interface. Writing R extensions is useful too.

Then, from the R prompt :

> # First change your working directory to the one that contains your shared library > # setwd("[mypath]") # Adapt [mypath] of course and uncomment! > dyn.load("code.so") # Under Windows, use dyn.load("code") instead! > # Verification > generateIndex6(5) [1] "i001.002" "i001.003" "i001.004" "i001.005" "i002.003" "i002.004" [7] "i002.005" "i003.004" "i003.005" "i004.005"

Is it really worth the challenge?

> # Timing > system.time(generateIndex5(1000)) [1] 2.24 0.00 2.23 NA NA > system.time(generateIndex6(1000)) [1] 1.13 0.00 1.13 NA NA > # Do not forget to unload C code when you don't need it any more! > dyn.unload("code")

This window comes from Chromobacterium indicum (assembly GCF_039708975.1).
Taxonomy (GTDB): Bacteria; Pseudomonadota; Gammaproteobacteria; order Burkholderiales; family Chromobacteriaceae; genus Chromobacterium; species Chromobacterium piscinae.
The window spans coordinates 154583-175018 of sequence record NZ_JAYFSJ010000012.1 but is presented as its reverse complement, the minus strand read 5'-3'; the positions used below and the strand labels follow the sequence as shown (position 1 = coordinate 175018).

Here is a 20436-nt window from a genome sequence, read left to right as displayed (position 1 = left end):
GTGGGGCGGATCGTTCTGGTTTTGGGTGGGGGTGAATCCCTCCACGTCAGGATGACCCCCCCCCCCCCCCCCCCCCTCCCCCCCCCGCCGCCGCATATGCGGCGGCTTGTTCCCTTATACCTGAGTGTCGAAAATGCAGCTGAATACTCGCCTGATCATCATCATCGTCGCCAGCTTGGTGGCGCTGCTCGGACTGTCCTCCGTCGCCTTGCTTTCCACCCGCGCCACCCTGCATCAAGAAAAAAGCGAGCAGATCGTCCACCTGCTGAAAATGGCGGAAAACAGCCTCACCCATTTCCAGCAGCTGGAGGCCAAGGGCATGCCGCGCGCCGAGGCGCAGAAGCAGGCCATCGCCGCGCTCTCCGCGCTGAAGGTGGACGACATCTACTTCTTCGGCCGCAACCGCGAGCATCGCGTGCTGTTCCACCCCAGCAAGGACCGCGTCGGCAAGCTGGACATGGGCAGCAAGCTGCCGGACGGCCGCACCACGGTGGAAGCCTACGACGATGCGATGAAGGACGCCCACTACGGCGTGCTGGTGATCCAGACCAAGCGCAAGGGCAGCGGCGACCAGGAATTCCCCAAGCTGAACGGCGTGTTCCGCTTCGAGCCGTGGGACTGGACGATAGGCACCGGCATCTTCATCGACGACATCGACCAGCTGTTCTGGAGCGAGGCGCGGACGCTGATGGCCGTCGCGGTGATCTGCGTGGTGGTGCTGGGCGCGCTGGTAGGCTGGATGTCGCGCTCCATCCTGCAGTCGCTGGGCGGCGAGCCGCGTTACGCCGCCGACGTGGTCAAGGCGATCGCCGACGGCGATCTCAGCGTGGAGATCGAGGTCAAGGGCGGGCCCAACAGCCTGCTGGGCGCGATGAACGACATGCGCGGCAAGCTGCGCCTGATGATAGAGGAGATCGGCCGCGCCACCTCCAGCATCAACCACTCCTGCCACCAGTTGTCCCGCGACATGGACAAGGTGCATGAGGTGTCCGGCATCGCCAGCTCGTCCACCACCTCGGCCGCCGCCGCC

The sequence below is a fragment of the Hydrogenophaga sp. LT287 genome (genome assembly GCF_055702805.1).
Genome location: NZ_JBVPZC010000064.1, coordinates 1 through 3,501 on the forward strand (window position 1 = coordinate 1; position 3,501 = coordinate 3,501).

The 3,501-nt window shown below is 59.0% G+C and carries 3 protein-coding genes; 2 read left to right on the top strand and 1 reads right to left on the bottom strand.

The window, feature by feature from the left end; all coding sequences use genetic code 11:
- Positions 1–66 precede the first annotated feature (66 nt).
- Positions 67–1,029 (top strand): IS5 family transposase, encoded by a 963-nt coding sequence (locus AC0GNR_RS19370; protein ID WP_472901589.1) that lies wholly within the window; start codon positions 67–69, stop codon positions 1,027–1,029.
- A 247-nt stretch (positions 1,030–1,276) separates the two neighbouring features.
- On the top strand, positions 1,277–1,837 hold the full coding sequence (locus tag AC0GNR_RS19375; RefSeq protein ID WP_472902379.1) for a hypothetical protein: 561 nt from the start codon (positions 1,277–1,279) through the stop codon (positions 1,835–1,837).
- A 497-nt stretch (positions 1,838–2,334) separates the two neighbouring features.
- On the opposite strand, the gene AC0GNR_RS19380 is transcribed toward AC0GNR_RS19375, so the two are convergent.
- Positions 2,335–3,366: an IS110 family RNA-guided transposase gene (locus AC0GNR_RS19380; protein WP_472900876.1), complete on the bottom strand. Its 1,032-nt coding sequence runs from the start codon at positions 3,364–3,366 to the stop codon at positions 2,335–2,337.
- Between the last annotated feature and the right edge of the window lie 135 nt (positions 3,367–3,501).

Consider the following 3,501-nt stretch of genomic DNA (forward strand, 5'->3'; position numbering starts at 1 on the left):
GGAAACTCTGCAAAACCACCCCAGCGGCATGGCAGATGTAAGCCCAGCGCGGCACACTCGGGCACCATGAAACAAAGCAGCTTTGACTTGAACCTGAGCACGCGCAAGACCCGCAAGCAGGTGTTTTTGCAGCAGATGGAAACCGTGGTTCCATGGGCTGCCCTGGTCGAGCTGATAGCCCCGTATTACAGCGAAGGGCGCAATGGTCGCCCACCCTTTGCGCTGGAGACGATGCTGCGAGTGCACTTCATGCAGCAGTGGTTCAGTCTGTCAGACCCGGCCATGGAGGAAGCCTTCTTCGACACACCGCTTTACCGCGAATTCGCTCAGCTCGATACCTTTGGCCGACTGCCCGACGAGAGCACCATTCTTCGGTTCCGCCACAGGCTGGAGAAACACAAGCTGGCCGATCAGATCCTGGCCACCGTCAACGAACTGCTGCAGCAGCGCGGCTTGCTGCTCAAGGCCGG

Comparing `generateIndex5()`

with `generateIndex6()`

, one gets a rather obvious conclusion: the solution using C code is faster... but it is much an effort, and it is less easy to port that function (you must recompile the shared library on the other platforms).

Now, `generateIndex6()`

is only twice faster than `generateIndex5()`

, and with an example where the R code wastes time on useless calculations. What would happen if we needed the **whole** matrix instead? Well, change the C and R code as follows:

#include <R.h> void generateIndex6(int * n, char ** out){ int i,j,l; int sizeOf8Chars = sizeof("11111111") ; for(i=1, l=0; i < *n+1; i++){ for(j=1; j < *n+1; j++, l++){ // if you omit that part, some funny things // will happen with the memory out[l] = R_alloc(sizeOf8Chars, 1) ; sprintf(out[l], "i%03d.%03d", i, j) ; } } }

Recompile this code with:

R CMD SHLIB code.c